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Diabetologia. 2010 Dec;53(12):2518-25. doi: 10.1007/s00125-010-1886-6. Epub 2010 Sep 4.

Association of glycaemia with lipids in adults with type 1 diabetes: modification by dyslipidaemia medication.

Author information

  • 1Barbara Davis Center for Childhood Diabetes, University of Colorado Denver, Mail Stop A140, PO Box 6511, Aurora, CO 80045, USA. David.Maahs@ucdenver.edu

Abstract

AIMS/HYPOTHESIS:

Hyperglycaemia and dyslipidaemia are common metabolic abnormalities in adults with type 1 diabetes and both increase cardiovascular disease (CVD) risk. The hypothesis of this study was that change in HbA(1c) over 6 years would be associated with change in fasting lipids in adults with type 1 diabetes.

METHODS:

The Coronary Artery Calcification in Type 1 Diabetes (CACTI) study examined 652 patients with type 1 diabetes (54% female); 559 and 543 had follow-up visits at 3 and 6 years. Baseline age (mean ± SD) was 37 ± 9 years, diabetes duration 23 ± 9 years, and HbA(1c) 8.0 ± 1.3%. Use of dyslipidaemia medication was 17%, 32%, and 46% at the three visits. Separate longitudinal mixed models were fitted to examine the relationship between change in HbA(1c) and change in fasting total cholesterol (TC), HDL-cholesterol (HDL-c), LDL-cholesterol (LDL-c), log triacylglycerols (TG), and non-HDL-cholesterol (non-HDL-c). Because of an interaction between dyslipidaemia medication use and association of HbA(1c) with lipids, results were stratified by dyslipidaemia medication use.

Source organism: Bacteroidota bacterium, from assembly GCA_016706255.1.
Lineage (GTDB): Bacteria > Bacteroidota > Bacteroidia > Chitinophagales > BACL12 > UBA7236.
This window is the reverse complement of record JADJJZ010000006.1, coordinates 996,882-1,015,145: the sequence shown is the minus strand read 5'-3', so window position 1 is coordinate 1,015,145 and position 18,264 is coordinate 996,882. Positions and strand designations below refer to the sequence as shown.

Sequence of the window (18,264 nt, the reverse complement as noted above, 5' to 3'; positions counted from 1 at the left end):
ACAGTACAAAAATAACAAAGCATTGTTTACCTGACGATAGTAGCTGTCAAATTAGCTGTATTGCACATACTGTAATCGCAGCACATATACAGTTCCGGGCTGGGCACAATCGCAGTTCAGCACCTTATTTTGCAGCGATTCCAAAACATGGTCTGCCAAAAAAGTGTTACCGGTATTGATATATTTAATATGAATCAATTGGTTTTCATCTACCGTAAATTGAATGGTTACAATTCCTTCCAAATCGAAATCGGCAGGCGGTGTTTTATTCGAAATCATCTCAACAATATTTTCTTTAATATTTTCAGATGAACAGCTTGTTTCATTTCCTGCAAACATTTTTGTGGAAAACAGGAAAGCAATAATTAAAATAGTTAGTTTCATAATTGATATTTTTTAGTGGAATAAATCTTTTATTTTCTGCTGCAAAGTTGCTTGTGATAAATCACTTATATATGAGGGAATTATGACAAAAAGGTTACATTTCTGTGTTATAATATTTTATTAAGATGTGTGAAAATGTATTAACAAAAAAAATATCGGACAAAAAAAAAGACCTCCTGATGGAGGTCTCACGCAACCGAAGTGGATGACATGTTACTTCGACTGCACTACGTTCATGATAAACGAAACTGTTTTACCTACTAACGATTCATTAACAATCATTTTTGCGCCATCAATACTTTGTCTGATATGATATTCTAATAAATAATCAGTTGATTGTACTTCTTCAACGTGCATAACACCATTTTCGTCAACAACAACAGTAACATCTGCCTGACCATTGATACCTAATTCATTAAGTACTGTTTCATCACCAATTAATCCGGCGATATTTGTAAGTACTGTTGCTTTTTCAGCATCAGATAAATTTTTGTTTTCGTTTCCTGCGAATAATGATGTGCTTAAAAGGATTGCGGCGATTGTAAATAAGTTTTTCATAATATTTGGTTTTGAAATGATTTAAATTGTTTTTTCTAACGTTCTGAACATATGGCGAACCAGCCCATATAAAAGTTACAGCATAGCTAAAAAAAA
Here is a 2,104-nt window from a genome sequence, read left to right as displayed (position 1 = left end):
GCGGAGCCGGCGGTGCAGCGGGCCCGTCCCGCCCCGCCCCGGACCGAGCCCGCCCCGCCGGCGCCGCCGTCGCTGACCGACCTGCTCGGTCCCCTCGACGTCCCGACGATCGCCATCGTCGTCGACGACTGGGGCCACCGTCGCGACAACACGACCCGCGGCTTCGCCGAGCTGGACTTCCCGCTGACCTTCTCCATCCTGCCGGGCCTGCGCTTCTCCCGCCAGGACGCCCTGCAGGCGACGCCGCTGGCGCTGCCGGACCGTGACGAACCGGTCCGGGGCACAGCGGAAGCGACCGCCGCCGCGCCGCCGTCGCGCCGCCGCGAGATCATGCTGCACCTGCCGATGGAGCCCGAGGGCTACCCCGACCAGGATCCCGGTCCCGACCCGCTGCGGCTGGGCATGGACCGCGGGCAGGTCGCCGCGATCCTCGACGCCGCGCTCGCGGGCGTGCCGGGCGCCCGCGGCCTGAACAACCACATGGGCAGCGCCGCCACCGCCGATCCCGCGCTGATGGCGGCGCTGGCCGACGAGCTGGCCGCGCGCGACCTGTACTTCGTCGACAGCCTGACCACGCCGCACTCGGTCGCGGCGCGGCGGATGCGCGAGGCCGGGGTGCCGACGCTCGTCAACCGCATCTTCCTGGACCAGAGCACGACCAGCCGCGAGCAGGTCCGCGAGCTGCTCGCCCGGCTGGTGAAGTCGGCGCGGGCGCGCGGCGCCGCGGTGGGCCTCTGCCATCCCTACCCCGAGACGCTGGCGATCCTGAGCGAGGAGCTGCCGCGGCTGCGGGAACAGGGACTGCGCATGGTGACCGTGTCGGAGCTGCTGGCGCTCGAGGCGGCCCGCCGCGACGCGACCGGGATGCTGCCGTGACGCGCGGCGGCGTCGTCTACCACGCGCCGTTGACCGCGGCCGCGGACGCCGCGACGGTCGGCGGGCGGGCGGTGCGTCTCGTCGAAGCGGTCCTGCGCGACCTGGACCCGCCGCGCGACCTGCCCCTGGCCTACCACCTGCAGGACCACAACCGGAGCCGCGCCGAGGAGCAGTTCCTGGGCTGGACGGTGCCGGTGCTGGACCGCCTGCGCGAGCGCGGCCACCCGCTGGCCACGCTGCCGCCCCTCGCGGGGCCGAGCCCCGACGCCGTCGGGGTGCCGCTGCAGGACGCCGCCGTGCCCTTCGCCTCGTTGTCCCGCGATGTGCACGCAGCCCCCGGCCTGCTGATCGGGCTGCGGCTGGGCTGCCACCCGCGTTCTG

RESULTS:

Among patients not using dyslipidaemia medication, a higher HbA(1c) was associated with significantly worse levels of the lipids TC, LDL-c, TG and non-HDL-c (per 1% change in HbA1c, TC 0.101 mmol/l, 95% CI 0.050, 0.152; LDL-c 0.103 mmol/l, 95% CI 0.058, 0.148; TG 0.052 mmol/l, 95% CI 0.024, 0.081; and non-HDL-c 0.129 mmol/l, 95% CI 0.078, 0.180) but not HDL-c (-0.20 mmol/l, 95% CI -0.047, 0.007). The associations between HbA(1c) and any lipid outcome among those on dyslipidaemia medication were in the same direction, but attenuated compared with persons not on medication.

CONCLUSIONS/INTERPRETATION:

Change in HbA(1c) is significantly associated with change in fasting lipids, but dyslipidaemia medications may be required to optimise lipid and cardiovascular health.

PMID:
20820753
[PubMed - indexed for MEDLINE]
PMCID:
PMC3405233
Free PMC Article
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